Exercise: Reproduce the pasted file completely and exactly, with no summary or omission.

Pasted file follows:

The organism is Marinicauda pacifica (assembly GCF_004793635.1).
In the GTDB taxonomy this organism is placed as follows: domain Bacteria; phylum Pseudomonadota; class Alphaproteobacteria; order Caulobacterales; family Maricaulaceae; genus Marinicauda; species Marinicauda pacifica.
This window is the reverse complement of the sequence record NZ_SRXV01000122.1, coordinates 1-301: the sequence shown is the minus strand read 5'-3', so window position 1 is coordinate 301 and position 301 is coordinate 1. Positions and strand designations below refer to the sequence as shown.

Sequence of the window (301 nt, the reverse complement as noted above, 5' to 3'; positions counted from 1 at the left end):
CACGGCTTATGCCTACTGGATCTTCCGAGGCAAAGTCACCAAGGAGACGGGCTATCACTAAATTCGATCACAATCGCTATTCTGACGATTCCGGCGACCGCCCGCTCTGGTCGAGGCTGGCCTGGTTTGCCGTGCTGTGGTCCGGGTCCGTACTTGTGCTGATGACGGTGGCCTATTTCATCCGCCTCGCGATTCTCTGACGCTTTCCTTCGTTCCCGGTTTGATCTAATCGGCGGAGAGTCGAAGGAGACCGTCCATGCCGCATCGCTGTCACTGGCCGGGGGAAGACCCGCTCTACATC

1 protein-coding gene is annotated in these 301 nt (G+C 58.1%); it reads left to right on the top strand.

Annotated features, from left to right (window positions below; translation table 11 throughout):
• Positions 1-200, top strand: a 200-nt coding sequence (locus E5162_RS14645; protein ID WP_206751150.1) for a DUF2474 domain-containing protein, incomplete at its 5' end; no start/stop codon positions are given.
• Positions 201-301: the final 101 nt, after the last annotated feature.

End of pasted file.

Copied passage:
The organism is Marinicauda pacifica (assembly GCF_004793635.1).
In the GTDB taxonomy this organism is placed as follows: domain Bacteria; phylum Pseudomonadota; class Alphaproteobacteria; order Caulobacterales; family Maricaulaceae; genus Marinicauda; species Marinicauda pacifica.
This window is the reverse complement of the sequence record NZ_SRXV01000122.1, coordinates 1-301: the sequence shown is the minus strand read 5'-3', so window position 1 is coordinate 301 and position 301 is coordinate 1. Positions and strand designations below refer to the sequence as shown.

Sequence of the window (301 nt, the reverse complement as noted above, 5' to 3'; positions counted from 1 at the left end):
CACGGCTTATGCCTACTGGATCTTCCGAGGCAAAGTCACCAAGGAGACGGGCTATCACTAAATTCGATCACAATCGCTATTCTGACGATTCCGGCGACCGCCCGCTCTGGTCGAGGCTGGCCTGGTTTGCCGTGCTGTGGTCCGGGTCCGTACTTGTGCTGATGACGGTGGCCTATTTCATCCGCCTCGCGATTCTCTGACGCTTTCCTTCGTTCCCGGTTTGATCTAATCGGCGGAGAGTCGAAGGAGACCGTCCATGCCGCATCGCTGTCACTGGCCGGGGGAAGACCCGCTCTACATC

1 protein-coding gene is annotated in these 301 nt (G+C 58.1%); it reads left to right on the top strand.

Annotated features, from left to right (window positions below; translation table 11 throughout):
• Positions 1-200, top strand: a 200-nt coding sequence (locus E5162_RS14645; protein ID WP_206751150.1) for a DUF2474 domain-containing protein, incomplete at its 5' end; no start/stop codon positions are given.
• Positions 201-301: the final 101 nt, after the last annotated feature.